US

AP Exclusive: As Florida panther rebounds, study shows ranchers lose calves to the predators

  • FILE- In this Jan. 30, 1997 file photo, An adult male Florida panther growels as he leaves his shipping container to enter his new home at Big Cypress National Preserve, Fla. A University of Florida study has found that as the Florida panther population has rebounded, ranchers are loosing more cattle to panther attacks. The study will help determine how to compensate ranchers for their losses. (AP Photo/Gregory Smith, File)

    FILE- In this Jan. 30, 1997 file photo, An adult male Florida panther growels as he leaves his shipping container to enter his new home at Big Cypress National Preserve, Fla. A University of Florida study has found that as the Florida panther population has rebounded, ranchers are loosing more cattle to panther attacks. The study will help determine how to compensate ranchers for their losses. (AP Photo/Gregory Smith, File)  (The Associated Press)

  • In this July 28, 2014 photo, ranch owner Liesa Priddy talks about loosing cattle to panthers attacks in Immokalee, Fla. A University of Florida study has found that as the Florida panther population has rebounded, ranchers are loosing more cattle to panther attacks. The study will help determine how to compensate ranchers for their losses. (AP Photo/Jason Dearen)

    In this July 28, 2014 photo, ranch owner Liesa Priddy talks about loosing cattle to panthers attacks in Immokalee, Fla. A University of Florida study has found that as the Florida panther population has rebounded, ranchers are loosing more cattle to panther attacks. The study will help determine how to compensate ranchers for their losses. (AP Photo/Jason Dearen)  (The Associated Press)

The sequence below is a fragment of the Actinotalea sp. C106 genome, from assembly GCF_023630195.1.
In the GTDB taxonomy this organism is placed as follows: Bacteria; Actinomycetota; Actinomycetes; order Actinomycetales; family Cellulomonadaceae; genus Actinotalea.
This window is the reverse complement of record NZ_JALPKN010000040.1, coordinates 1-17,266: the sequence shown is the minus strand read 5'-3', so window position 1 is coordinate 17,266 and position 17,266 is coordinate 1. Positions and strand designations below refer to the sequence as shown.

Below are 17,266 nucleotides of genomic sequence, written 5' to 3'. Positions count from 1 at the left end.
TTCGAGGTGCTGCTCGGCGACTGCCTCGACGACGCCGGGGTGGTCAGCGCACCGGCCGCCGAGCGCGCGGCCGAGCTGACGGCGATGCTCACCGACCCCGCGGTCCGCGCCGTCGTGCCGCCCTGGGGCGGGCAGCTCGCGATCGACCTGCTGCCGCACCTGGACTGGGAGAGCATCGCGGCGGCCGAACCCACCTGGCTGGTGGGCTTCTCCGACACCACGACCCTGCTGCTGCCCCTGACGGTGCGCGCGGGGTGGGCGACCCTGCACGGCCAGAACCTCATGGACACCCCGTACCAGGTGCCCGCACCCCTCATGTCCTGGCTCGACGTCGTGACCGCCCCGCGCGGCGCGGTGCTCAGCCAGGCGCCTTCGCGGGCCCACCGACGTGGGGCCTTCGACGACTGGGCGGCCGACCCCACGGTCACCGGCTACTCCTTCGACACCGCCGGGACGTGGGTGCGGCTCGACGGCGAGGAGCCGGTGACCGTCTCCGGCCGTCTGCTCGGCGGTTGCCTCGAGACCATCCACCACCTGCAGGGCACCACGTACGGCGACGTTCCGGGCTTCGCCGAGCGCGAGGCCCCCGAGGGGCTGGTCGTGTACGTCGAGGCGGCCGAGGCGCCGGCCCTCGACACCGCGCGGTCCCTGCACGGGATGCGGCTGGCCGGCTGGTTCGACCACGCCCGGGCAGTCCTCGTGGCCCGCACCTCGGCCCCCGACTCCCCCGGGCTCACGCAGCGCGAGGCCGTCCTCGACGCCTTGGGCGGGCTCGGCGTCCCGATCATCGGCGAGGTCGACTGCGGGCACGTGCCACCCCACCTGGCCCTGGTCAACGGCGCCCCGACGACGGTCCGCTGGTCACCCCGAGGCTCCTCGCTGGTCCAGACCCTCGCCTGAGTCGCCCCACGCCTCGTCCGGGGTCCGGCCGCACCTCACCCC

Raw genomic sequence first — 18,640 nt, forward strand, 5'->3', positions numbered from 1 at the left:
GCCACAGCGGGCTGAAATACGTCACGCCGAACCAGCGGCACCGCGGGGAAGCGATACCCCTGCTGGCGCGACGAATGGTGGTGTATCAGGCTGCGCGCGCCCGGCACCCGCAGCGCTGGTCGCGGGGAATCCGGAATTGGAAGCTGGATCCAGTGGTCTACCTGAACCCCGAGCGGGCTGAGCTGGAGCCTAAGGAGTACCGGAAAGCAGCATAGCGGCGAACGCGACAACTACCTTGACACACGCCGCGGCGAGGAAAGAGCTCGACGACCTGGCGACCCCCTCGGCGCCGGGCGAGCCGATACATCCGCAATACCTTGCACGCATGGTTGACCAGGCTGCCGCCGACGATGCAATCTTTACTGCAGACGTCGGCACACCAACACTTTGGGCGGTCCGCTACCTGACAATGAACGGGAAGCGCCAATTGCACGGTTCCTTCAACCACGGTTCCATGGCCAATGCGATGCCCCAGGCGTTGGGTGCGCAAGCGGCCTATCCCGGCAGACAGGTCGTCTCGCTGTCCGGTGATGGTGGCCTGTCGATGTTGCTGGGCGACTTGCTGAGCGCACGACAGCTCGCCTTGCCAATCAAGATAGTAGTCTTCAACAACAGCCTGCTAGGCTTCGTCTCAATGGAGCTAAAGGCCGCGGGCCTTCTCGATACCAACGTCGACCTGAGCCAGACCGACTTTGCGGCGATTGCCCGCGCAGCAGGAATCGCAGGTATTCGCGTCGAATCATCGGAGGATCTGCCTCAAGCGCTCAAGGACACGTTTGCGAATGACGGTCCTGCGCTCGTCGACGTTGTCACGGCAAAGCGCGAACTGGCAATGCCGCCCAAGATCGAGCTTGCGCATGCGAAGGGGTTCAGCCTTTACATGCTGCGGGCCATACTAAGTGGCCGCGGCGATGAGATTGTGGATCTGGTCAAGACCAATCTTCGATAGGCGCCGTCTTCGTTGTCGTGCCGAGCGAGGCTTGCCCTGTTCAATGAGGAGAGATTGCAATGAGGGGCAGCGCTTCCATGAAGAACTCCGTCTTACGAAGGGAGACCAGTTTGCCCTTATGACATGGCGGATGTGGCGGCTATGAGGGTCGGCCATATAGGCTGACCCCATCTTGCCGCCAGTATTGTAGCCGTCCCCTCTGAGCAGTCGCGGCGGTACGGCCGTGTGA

• In this July 28, 2014 photo, a herd of Florida cracker cows and donkeys graze on a ranch on Immokalee, Fla. A University of Florida study has found that as the Florida panther population has rebounded, ranchers are loosing more cattle to panther attacks. The study will help determine how to compensate ranchers for their losses. (AP Photo/Jason Dearen)

    In this July 28, 2014 photo, a herd of Florida cracker cows and donkeys graze on a ranch on Immokalee, Fla. A University of Florida study has found that as the Florida panther population has rebounded, ranchers are loosing more cattle to panther attacks. The study will help determine how to compensate ranchers for their losses. (AP Photo/Jason Dearen)  (The Associated Press)

Since Florida's frontier days when cattlemen drove their herds through the state's vast fields and forests, ranchers and native panthers have been natural enemies.

The ranchers seek to nurture and protect their calves, while the panthers see them as prey.

Now, with Florida panthers recovering from near-extinction, a University of Florida researcher has found that panthers are killing calves at a southwest Florida ranch in an area where the panthers are thriving.

In the past, ranchers simply would have shot panthers, but because the 100 to 180 panthers are protected under the Endangered Species Act, they have few options.

The study is a first step toward creating a new program that would pay ranchers for preserving panther habitat rather than trying to verify every calf killed.